• $4.8 Million Personal Injury
    Wooderson v. Ortho Pharmaceutical Corp., 235 Kan. 387, 681 P.2d 1038 (1984). Carol Wooderson lost both kidneys to a blood disorder caused by birth control pills and underwent two kidney transplants. The jury awarded $4.75 million. The manufacturers subsequently reduced the level of estrogen in birth control pills and added consumer information to their packaging.
  • $4 Million Personal Injury
    Linnstaedter, et al., v. McFarland. Michael McCulley died as a result of a nine month delay in diagnosing his pancreatic cancer. The defendant, a local radiologist, never made an offer to settle the case. A Sedgwick County, Kansas, jury awarded $3.997 million to the family of Mike McCulley.
  • $3.8 Million Malpractice
  • $3 Million Miscellaneous Liability (All Settlements)
  • $2,200,000 $2.2 Million Product Liability
  • $2.2 Million Malpractice
  • $2.1 Million Auto & Truck Accidents
    Vance v. Midwest Coast Transport, Inc., et al. Plaintiff, a 14-year-old, was a passenger in a vehicle driven by another minor. The minor driver ran into the back of a parked semi-truck Plaintiff’s right arm was almost torn off in the accident and, although saved, was rendered almost useless. Plaintiff claimed that the defendant truck driver violated federal maximum driving hours’ rules, causing him to park in a fatigued state in the middle of a dead-end street. Plaintiff also claimed the driver violated industry standards of care by failing to park in a truck stop, rest area or other secure location and that, at the very least, the truck driver should have utilized hazard flashers or put out reflective triangles. Plaintiff claimed that the defendant employers were responsible for the accident under the theory of respondeat superior and were independently at fault for negligently training and supervising their driver with regard to hours and parking rules.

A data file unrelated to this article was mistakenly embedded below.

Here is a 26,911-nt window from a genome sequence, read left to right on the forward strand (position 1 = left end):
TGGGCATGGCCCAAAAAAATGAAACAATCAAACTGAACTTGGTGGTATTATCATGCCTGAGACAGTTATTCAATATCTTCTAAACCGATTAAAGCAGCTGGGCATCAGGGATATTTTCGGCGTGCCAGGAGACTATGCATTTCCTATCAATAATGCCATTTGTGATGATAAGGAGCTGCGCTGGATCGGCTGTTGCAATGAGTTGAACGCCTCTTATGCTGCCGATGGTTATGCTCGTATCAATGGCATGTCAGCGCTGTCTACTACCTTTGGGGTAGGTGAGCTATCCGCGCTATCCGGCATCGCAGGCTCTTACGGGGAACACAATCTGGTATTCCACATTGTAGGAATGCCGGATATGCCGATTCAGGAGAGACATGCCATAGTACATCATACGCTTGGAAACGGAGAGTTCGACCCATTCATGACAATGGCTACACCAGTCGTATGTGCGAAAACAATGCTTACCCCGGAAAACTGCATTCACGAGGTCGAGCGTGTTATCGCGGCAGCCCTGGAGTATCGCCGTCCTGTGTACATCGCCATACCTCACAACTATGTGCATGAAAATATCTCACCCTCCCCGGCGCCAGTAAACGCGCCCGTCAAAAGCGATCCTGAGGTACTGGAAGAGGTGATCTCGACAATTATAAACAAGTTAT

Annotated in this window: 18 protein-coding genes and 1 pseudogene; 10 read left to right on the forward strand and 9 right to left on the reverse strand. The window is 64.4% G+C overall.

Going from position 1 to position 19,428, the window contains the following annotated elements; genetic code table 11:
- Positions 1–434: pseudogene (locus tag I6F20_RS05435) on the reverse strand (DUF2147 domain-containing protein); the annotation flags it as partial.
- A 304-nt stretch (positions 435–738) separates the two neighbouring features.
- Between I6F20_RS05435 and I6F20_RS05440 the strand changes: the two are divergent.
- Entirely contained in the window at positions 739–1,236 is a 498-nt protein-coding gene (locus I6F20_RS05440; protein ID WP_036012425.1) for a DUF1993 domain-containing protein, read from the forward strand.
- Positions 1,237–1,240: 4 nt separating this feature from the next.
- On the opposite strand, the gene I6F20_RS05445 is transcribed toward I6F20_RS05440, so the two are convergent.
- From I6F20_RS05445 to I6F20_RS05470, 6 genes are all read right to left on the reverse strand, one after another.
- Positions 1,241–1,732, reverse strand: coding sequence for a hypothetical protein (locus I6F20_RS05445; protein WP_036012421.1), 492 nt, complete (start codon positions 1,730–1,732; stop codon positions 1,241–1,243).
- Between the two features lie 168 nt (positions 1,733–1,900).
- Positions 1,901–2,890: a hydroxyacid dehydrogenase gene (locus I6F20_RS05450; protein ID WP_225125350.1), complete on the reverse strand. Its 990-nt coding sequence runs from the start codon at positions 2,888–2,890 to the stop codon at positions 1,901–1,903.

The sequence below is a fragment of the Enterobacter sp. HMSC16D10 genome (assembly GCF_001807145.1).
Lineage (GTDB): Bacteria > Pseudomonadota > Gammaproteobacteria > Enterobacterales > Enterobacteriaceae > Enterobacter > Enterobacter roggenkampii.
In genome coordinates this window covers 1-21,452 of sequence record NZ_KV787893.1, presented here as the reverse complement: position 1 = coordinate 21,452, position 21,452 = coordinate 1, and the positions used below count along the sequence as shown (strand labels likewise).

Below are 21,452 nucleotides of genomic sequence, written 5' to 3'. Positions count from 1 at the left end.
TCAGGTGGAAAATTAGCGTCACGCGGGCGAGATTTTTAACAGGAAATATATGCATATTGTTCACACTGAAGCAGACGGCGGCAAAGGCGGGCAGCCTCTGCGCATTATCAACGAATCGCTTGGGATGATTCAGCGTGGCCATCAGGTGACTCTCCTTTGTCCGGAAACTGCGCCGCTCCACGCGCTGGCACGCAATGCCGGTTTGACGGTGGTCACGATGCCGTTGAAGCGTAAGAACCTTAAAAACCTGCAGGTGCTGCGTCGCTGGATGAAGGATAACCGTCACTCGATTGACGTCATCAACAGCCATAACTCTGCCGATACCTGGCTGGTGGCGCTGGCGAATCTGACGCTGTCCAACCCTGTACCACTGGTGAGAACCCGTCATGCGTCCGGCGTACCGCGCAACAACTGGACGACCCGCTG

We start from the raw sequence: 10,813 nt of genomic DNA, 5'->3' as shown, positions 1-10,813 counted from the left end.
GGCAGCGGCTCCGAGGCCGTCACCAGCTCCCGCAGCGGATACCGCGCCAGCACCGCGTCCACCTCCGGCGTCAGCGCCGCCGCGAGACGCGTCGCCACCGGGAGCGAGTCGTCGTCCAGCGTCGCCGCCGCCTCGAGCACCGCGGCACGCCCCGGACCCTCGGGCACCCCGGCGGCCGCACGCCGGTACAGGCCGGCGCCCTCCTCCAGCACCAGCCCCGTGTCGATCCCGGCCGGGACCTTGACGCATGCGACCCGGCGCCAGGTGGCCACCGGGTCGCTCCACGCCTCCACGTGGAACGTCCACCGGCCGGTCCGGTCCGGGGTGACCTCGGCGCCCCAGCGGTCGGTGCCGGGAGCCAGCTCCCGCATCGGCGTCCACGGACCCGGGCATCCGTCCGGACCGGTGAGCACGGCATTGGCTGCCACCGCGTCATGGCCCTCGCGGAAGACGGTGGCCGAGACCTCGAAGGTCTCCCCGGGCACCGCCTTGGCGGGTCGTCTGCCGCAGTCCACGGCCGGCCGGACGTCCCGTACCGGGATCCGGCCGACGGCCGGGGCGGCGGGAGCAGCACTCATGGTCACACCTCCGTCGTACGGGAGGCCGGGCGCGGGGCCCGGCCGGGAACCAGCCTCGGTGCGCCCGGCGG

• $1.9 Million Personal Injury
    Arvayo v. United States of America, 580 F.Supp. 753 (D. Kan. 1984). Jose M. Arvayo contracted bacterial meningitis and severe brain damage as a result of the failure of a family physician at McConnell Air Force Base to diagnose and treat the problem. The federal district court awarded $1.95 million, which was the largest Federal Tort Claims Act medical negligence verdict in Kansas. The 10th Circuit Court of Appeals reversed the verdict. 766 F.2d 1416 (10th Cir. 1985).
  • $1.8 Million Malpractice
  • $1.7 Million Malpractice
  • $1.2 Million Personal Injury
    Aldoroty v. HCA Health Services of Kansas, Inc. d/b/a Wesley Medical Center. Neil Aldoroty, M.D., a Wichita psychiatrist, received yearly chest x-rays at Wesley Medical Center. Wesley Medical Center failed to report and compare x-rays from 1991 and 1992, which resulted in a late diagnosis of lymphoma. Radiation would have cured Dr. Aldoroty’s lymphoma would had he been diagnosed in 1991 or 1992. A Sedgwick County, Kansas, jury awarded $1.245 million in November of 1996.
  • Verdict - Reduced to $735,900 after comparative $1.1 Million Malpractice
  • $1 Million Malpractice
  • $700 Thousand Malpractice
  • $600 Thousand Malpractice
  • $575 Thousand Malpractice
  • $575 Thousand Malpractice
  • $525 Thousand Malpractice
  • $500 Thousand Malpractice
  • $500 Thousand Malpractice
  • $500 Thousand Car Accident
  • $437.3 Thousand Malpractice